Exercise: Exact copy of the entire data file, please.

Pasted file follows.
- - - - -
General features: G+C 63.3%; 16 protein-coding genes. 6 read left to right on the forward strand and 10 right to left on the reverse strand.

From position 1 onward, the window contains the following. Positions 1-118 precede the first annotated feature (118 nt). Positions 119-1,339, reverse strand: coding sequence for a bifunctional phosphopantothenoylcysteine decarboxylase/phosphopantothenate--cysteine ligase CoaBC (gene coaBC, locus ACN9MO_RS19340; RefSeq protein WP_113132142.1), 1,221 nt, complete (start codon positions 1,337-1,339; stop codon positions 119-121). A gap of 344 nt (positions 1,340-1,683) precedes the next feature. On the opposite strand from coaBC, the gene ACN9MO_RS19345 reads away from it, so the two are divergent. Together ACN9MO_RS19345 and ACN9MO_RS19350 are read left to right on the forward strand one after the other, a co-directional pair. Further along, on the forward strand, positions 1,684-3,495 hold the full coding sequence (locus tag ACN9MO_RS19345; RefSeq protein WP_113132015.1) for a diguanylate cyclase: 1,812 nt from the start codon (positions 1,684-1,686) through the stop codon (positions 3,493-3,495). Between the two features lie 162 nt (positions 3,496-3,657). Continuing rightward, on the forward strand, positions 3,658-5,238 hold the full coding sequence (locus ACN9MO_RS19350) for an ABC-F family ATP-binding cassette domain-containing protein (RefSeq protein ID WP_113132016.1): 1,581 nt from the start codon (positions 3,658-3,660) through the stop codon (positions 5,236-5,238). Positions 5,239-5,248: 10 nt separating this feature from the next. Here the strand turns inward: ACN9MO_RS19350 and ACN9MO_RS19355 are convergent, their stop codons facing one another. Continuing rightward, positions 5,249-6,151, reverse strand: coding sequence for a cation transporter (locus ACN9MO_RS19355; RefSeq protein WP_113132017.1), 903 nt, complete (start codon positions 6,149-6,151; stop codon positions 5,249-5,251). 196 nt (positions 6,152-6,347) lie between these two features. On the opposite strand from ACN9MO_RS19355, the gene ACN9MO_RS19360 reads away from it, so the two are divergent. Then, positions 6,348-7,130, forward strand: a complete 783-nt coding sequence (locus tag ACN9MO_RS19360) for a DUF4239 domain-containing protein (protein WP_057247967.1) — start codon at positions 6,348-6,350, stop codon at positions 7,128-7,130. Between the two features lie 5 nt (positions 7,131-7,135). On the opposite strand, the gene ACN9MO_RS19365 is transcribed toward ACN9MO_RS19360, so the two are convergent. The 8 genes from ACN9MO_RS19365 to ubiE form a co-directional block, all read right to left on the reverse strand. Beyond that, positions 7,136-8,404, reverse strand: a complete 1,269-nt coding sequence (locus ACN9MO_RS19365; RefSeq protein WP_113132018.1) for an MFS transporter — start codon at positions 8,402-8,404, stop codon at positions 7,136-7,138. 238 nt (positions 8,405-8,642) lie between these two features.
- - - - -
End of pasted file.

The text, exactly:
General features: G+C 63.3%; 16 protein-coding genes. 6 read left to right on the forward strand and 10 right to left on the reverse strand.

From position 1 onward, the window contains the following. Positions 1-118 precede the first annotated feature (118 nt). Positions 119-1,339, reverse strand: coding sequence for a bifunctional phosphopantothenoylcysteine decarboxylase/phosphopantothenate--cysteine ligase CoaBC (gene coaBC, locus ACN9MO_RS19340; RefSeq protein WP_113132142.1), 1,221 nt, complete (start codon positions 1,337-1,339; stop codon positions 119-121). A gap of 344 nt (positions 1,340-1,683) precedes the next feature. On the opposite strand from coaBC, the gene ACN9MO_RS19345 reads away from it, so the two are divergent. Together ACN9MO_RS19345 and ACN9MO_RS19350 are read left to right on the forward strand one after the other, a co-directional pair. Further along, on the forward strand, positions 1,684-3,495 hold the full coding sequence (locus tag ACN9MO_RS19345; RefSeq protein WP_113132015.1) for a diguanylate cyclase: 1,812 nt from the start codon (positions 1,684-1,686) through the stop codon (positions 3,493-3,495). Between the two features lie 162 nt (positions 3,496-3,657). Continuing rightward, on the forward strand, positions 3,658-5,238 hold the full coding sequence (locus ACN9MO_RS19350) for an ABC-F family ATP-binding cassette domain-containing protein (RefSeq protein ID WP_113132016.1): 1,581 nt from the start codon (positions 3,658-3,660) through the stop codon (positions 5,236-5,238). Positions 5,239-5,248: 10 nt separating this feature from the next. Here the strand turns inward: ACN9MO_RS19350 and ACN9MO_RS19355 are convergent, their stop codons facing one another. Continuing rightward, positions 5,249-6,151, reverse strand: coding sequence for a cation transporter (locus ACN9MO_RS19355; RefSeq protein WP_113132017.1), 903 nt, complete (start codon positions 6,149-6,151; stop codon positions 5,249-5,251). 196 nt (positions 6,152-6,347) lie between these two features. On the opposite strand from ACN9MO_RS19355, the gene ACN9MO_RS19360 reads away from it, so the two are divergent. Then, positions 6,348-7,130, forward strand: a complete 783-nt coding sequence (locus tag ACN9MO_RS19360) for a DUF4239 domain-containing protein (protein WP_057247967.1) — start codon at positions 6,348-6,350, stop codon at positions 7,128-7,130. Between the two features lie 5 nt (positions 7,131-7,135). On the opposite strand, the gene ACN9MO_RS19365 is transcribed toward ACN9MO_RS19360, so the two are convergent. The 8 genes from ACN9MO_RS19365 to ubiE form a co-directional block, all read right to left on the reverse strand. Beyond that, positions 7,136-8,404, reverse strand: a complete 1,269-nt coding sequence (locus ACN9MO_RS19365; RefSeq protein WP_113132018.1) for an MFS transporter — start codon at positions 8,402-8,404, stop codon at positions 7,136-7,138. 238 nt (positions 8,405-8,642) lie between these two features.